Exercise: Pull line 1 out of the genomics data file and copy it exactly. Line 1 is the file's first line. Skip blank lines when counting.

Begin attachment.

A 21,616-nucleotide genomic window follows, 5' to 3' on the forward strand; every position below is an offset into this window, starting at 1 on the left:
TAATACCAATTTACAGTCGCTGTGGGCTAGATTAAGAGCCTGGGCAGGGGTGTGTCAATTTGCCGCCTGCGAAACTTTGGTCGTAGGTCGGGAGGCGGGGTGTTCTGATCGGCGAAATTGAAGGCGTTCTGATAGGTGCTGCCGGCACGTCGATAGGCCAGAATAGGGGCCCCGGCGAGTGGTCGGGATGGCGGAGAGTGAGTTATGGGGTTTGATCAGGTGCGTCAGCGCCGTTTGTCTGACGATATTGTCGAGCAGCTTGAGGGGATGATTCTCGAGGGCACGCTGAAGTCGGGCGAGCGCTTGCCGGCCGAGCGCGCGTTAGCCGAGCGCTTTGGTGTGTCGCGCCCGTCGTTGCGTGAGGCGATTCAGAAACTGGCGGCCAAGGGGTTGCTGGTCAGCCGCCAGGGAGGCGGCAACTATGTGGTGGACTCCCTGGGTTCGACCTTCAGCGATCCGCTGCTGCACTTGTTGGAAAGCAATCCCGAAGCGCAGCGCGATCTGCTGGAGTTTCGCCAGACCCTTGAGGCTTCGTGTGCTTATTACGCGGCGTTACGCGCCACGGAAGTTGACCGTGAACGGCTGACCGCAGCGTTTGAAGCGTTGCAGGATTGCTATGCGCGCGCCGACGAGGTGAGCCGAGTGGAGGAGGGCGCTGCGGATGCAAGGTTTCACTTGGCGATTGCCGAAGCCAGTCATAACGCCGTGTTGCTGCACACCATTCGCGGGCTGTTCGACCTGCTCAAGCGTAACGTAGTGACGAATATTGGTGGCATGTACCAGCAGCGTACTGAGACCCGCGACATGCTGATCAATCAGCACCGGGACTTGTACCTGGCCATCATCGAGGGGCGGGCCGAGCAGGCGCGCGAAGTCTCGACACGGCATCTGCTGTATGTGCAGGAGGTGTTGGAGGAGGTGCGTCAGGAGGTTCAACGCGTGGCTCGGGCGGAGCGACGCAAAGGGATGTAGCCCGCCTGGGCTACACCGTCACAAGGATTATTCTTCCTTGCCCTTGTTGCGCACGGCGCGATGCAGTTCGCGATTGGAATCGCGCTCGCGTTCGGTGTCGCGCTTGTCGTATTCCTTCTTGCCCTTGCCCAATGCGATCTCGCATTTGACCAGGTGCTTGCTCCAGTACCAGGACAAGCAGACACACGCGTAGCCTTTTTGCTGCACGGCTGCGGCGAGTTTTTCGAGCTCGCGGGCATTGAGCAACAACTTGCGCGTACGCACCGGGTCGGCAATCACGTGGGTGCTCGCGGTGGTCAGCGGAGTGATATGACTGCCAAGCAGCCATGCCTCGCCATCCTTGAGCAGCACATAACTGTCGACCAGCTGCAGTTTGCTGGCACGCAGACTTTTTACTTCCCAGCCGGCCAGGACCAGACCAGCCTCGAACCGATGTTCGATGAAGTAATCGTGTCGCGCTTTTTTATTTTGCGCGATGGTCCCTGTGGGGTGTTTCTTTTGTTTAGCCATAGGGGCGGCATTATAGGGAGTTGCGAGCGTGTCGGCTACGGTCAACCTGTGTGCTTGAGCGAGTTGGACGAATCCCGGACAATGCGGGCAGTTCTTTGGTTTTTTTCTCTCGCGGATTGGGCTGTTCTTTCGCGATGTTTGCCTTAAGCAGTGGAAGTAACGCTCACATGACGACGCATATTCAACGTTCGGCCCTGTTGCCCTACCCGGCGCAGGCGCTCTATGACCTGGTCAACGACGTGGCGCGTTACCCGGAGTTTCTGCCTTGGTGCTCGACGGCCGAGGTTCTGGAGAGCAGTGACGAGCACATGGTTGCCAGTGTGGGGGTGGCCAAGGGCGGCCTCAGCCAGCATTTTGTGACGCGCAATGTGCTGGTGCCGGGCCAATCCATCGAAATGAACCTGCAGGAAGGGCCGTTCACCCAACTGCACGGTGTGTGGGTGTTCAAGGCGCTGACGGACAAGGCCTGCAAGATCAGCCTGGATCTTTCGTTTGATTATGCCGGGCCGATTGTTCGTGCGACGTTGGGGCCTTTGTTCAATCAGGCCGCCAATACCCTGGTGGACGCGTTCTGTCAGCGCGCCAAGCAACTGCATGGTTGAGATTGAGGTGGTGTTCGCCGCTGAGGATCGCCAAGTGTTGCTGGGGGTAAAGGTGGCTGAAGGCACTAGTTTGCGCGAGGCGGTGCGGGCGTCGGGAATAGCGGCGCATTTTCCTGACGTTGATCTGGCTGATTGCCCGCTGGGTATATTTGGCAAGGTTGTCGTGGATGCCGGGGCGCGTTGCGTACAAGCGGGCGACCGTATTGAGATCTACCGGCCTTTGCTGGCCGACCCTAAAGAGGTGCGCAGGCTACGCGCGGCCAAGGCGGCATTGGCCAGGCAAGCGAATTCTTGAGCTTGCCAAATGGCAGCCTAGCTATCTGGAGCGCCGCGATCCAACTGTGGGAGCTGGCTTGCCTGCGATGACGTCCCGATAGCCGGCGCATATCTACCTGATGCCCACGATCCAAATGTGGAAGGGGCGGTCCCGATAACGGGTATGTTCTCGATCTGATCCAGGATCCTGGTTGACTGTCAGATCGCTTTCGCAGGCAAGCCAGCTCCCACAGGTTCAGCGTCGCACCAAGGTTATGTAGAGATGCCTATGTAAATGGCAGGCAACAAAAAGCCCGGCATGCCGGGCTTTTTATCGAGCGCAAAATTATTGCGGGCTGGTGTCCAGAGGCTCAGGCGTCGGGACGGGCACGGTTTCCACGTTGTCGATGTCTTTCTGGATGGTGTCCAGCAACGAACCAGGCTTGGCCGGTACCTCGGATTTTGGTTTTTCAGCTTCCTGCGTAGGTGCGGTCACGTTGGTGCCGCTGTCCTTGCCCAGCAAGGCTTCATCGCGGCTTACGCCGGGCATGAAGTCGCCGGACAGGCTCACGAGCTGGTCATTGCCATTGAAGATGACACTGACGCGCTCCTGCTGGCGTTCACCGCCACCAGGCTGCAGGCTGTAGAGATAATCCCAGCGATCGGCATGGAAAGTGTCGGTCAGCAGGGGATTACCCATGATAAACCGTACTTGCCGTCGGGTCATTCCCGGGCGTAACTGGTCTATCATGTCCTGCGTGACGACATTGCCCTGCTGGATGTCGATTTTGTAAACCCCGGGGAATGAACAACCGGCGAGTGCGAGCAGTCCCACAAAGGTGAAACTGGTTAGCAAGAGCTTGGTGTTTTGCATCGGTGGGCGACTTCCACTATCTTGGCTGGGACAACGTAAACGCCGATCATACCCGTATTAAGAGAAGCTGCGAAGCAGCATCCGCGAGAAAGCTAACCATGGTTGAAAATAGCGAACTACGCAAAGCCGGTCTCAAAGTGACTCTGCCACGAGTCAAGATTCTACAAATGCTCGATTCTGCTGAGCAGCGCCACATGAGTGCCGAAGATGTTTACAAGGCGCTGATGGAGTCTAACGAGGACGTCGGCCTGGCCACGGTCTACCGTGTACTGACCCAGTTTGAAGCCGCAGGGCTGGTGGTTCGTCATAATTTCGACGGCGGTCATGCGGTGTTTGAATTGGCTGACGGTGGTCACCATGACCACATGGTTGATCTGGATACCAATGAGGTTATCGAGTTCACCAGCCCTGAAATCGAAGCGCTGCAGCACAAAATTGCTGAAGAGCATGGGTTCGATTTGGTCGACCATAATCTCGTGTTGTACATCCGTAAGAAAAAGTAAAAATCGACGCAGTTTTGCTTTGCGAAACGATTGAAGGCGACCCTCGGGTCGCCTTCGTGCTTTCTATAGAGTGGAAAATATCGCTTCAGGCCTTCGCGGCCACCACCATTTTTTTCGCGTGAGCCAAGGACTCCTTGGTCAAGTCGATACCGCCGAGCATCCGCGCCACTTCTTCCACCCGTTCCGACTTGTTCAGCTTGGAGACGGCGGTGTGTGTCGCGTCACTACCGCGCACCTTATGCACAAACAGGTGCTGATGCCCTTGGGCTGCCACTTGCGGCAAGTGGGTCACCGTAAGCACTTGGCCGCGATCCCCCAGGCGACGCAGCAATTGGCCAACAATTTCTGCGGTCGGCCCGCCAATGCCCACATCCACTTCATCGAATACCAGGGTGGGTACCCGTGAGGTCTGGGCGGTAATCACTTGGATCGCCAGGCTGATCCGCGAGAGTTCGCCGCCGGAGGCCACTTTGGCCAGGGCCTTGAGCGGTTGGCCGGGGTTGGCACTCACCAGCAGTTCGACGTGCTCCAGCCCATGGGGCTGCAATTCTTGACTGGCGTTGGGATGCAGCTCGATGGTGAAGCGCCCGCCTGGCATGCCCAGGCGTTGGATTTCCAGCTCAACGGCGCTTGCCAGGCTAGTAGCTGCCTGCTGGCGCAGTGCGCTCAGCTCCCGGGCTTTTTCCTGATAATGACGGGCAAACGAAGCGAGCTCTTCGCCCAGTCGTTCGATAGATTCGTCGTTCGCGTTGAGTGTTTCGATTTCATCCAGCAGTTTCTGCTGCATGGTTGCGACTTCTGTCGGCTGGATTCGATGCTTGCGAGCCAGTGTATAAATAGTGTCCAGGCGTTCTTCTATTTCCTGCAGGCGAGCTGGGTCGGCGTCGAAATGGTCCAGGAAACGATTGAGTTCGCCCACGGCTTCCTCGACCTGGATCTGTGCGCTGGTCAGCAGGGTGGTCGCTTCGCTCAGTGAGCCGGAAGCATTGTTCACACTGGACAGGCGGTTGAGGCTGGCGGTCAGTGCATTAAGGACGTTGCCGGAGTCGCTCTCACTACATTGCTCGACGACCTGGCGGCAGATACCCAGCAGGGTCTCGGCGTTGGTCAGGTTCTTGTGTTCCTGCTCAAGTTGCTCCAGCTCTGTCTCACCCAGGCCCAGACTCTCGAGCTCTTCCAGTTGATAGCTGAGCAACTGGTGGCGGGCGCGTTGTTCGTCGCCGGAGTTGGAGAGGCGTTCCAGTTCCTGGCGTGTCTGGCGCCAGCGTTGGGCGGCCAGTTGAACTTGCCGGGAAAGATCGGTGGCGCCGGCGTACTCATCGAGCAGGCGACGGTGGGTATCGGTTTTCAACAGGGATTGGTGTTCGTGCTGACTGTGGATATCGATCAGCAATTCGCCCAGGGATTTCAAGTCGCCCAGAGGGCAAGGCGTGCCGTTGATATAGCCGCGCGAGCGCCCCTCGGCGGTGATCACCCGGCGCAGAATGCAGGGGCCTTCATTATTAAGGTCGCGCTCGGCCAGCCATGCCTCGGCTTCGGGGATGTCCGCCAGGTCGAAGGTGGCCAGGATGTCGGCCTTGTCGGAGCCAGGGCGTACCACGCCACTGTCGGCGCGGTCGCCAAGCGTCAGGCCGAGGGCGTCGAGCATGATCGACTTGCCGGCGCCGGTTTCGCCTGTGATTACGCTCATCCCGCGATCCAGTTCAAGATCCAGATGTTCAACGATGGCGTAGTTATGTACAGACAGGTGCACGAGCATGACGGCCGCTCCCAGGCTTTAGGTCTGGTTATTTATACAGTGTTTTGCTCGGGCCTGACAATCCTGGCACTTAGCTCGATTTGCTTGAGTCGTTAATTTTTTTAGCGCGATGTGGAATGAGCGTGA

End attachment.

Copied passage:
A 21,616-nucleotide genomic window follows, 5' to 3' on the forward strand; every position below is an offset into this window, starting at 1 on the left: